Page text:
When you are ready for a relationship, or even a friendship, be aware that a good way to meet people is through your friends or relatives. If you are open to meeting someone new, let those close to you know what you are looking for: what qualities, what values and what type of relationship you want. Let them introduce you to people they know.
Put yourself in positions where you can meet people who share your interests. For example, join travel clubs, dance clubs, photography clubs, cycling groups, singles clubs through churches, or take non-credit classes on topics that interest you. If you are new to an area, join the Newcomer's Club. Volunteer to help with a cause you believe in. You may not meet the person of your dreams immediately, but you'll be establishing some connections with others of like mind.
You can also go to social events you might not typically go to. I've met some of my best friends (not to mention my husband) by saying "yes" to invitations or events that were not typical for me. For instance, I've made some lasting friendships by going to meetings by myself. When I wasn't able to convince anyone else to go, I went anyway, and have sometimes met a really special person.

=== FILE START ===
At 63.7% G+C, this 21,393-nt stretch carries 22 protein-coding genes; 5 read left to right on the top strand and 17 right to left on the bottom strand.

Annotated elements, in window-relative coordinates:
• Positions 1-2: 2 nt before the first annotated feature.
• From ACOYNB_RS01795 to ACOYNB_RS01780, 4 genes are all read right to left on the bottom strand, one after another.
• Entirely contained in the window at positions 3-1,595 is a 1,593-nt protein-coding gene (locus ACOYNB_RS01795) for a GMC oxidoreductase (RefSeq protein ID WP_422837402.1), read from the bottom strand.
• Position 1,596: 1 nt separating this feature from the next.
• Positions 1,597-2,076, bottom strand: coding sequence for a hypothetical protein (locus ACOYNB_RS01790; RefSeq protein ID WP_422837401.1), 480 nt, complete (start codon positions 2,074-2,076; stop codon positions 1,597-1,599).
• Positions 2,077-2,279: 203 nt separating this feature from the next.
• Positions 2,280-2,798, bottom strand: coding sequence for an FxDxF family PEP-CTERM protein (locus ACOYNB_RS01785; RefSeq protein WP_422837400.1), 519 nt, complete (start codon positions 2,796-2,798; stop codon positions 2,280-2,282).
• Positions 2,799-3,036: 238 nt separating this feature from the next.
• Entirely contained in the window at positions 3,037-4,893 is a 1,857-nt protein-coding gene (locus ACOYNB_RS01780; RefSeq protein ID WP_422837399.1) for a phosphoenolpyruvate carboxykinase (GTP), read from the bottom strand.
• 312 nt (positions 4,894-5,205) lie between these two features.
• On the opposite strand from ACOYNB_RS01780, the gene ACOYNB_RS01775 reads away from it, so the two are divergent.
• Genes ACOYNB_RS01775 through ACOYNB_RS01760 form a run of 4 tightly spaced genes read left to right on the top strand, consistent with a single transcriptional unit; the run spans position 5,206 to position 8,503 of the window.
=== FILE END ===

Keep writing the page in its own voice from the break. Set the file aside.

The key is to have an attitude of openness to meeting new people. Your attitude is one of the most important things. Don't go "on the hunt" for that special relationship. Desperation isn't very appealing. Go with the intention of meeting and getting to know lots of new people. Finding a significant relationship is just like meeting any new friend. You won't fit with everyone. Recognize that just like with any kind of networking, the person you are looking for just may not be in this group. But someone in the group may know the person you are looking for.
Talk to people, get to know them, and be open to meeting new friends. You may need to meet a lot of people before you find the person of your dreams. That's okay. Don't get discouraged! Just keep meeting people.
The right person, whether it is a friend or someone who becomes your spouse is definitely worth waiting for. Good relationships are important. They can lengthen our life span, impact our health, and bring great satisfaction and joy to our lives. Isn't that worth waiting for? But remember, finding the right person, isn't about sitting around waiting for them to show up.